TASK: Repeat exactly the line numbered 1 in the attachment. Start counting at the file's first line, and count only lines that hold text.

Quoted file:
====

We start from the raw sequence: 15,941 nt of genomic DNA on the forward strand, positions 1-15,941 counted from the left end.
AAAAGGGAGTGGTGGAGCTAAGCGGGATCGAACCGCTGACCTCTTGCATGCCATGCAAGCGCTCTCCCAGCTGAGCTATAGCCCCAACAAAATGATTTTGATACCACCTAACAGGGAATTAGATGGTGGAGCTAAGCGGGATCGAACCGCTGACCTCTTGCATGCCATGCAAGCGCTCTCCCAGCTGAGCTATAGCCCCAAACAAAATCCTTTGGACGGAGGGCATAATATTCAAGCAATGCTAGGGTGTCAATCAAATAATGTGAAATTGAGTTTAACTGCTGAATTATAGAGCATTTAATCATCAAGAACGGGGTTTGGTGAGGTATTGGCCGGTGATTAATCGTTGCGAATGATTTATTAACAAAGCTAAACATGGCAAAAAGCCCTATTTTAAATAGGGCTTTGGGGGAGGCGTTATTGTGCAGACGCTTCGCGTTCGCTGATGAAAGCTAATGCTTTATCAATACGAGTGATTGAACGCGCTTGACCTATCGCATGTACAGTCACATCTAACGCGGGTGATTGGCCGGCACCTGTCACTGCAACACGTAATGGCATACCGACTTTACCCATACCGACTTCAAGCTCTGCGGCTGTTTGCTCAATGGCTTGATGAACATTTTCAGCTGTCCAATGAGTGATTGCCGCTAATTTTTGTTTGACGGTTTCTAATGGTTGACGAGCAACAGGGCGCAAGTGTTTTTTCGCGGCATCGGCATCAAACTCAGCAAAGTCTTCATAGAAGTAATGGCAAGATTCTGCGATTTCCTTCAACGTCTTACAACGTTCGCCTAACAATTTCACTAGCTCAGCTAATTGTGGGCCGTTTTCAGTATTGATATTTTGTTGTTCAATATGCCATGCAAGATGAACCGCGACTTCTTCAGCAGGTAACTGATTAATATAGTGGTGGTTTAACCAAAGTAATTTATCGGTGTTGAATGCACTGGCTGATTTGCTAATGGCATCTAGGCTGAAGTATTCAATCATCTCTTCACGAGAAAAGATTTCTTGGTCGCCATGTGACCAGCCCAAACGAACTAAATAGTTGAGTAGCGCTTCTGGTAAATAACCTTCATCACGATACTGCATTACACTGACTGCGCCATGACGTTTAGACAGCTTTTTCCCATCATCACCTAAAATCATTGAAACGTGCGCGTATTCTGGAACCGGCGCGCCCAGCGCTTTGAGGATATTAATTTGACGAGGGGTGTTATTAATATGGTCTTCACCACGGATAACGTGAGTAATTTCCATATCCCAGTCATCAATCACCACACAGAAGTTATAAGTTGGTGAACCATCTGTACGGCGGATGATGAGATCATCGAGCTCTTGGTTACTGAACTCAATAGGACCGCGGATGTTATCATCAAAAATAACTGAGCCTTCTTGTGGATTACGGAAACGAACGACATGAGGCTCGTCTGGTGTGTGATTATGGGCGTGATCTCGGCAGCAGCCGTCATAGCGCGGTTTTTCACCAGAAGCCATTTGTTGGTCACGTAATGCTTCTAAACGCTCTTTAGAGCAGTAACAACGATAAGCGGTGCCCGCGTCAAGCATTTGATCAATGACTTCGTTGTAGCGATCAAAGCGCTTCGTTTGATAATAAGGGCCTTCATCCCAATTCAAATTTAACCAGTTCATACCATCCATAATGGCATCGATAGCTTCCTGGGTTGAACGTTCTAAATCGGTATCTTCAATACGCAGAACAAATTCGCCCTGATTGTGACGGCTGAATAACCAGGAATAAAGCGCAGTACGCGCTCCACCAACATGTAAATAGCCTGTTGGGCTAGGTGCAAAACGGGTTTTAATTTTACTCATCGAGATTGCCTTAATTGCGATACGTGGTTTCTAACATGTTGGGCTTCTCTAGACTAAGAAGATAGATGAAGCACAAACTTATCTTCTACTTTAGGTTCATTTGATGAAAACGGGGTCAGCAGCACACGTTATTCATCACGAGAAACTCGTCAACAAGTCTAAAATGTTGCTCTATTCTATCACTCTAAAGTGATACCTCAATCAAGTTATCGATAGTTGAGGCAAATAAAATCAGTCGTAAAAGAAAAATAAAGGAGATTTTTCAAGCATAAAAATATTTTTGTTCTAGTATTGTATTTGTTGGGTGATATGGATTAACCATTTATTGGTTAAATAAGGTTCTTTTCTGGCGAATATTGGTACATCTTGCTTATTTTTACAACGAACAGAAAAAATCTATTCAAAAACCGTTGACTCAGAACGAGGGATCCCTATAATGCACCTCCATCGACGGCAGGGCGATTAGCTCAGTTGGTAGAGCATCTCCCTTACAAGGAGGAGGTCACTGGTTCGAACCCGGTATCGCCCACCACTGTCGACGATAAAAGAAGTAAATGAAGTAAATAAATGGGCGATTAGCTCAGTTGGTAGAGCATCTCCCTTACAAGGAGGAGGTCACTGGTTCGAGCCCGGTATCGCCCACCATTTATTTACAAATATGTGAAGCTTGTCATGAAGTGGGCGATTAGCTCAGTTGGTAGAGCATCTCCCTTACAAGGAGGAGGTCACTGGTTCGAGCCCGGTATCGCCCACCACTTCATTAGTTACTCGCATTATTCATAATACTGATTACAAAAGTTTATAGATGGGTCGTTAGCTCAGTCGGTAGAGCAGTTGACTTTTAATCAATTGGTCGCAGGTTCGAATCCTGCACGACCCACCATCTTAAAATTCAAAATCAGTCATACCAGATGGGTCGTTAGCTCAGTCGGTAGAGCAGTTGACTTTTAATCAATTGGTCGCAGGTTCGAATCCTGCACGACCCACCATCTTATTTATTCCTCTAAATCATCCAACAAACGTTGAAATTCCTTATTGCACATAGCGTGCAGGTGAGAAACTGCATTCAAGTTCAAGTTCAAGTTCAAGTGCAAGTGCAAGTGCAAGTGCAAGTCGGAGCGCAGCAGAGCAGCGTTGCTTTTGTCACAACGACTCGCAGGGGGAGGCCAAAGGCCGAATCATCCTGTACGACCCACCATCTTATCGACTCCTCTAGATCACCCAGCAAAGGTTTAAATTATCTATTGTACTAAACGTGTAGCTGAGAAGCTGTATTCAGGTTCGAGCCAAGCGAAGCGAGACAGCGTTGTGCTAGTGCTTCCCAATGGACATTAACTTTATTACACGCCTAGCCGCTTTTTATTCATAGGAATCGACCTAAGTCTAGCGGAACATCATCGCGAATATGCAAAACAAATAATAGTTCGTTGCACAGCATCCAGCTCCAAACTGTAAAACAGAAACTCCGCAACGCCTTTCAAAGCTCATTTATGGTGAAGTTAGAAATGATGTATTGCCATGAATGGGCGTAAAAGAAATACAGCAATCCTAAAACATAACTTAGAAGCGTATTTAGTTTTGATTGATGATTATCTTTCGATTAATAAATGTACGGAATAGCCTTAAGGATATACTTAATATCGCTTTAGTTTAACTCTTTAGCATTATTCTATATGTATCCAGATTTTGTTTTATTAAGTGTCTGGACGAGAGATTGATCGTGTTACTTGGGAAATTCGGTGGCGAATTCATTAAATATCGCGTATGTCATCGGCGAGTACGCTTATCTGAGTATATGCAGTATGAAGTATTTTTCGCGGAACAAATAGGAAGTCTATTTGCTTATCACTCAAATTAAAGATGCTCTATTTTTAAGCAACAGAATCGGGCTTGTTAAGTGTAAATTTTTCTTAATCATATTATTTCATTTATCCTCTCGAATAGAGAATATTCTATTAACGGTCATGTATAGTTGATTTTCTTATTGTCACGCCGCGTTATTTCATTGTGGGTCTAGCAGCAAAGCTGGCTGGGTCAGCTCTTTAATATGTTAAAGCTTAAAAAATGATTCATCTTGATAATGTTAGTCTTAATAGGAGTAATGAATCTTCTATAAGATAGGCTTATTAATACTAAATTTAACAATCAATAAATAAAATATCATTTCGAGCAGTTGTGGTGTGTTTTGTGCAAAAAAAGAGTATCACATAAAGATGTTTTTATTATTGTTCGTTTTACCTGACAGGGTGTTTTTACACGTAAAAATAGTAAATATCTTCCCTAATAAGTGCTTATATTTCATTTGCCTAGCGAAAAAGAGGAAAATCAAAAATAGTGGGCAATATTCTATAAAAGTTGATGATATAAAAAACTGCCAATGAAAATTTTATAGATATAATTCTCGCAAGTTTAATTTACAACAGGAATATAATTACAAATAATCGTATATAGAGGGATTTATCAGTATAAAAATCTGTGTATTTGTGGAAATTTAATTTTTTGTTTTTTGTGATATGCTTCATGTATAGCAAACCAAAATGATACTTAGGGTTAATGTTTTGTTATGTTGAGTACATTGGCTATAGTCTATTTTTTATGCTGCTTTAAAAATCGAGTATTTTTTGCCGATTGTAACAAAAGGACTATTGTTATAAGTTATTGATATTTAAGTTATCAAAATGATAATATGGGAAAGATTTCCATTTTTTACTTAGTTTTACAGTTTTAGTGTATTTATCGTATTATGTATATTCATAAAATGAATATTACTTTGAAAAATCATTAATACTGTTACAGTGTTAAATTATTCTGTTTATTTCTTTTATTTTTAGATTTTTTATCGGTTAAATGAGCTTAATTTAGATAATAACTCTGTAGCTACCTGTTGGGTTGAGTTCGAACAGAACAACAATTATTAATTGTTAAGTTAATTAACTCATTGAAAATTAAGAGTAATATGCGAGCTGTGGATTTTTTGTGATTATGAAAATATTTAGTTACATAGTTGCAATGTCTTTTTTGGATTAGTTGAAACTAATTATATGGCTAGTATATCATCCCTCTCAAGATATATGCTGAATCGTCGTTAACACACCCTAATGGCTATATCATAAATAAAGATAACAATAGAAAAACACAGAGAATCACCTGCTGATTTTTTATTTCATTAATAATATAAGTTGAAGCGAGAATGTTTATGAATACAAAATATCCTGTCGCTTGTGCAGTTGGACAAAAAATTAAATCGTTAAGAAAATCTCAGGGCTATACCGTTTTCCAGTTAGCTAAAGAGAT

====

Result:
We start from the raw sequence: 15,941 nt of genomic DNA on the forward strand, positions 1-15,941 counted from the left end.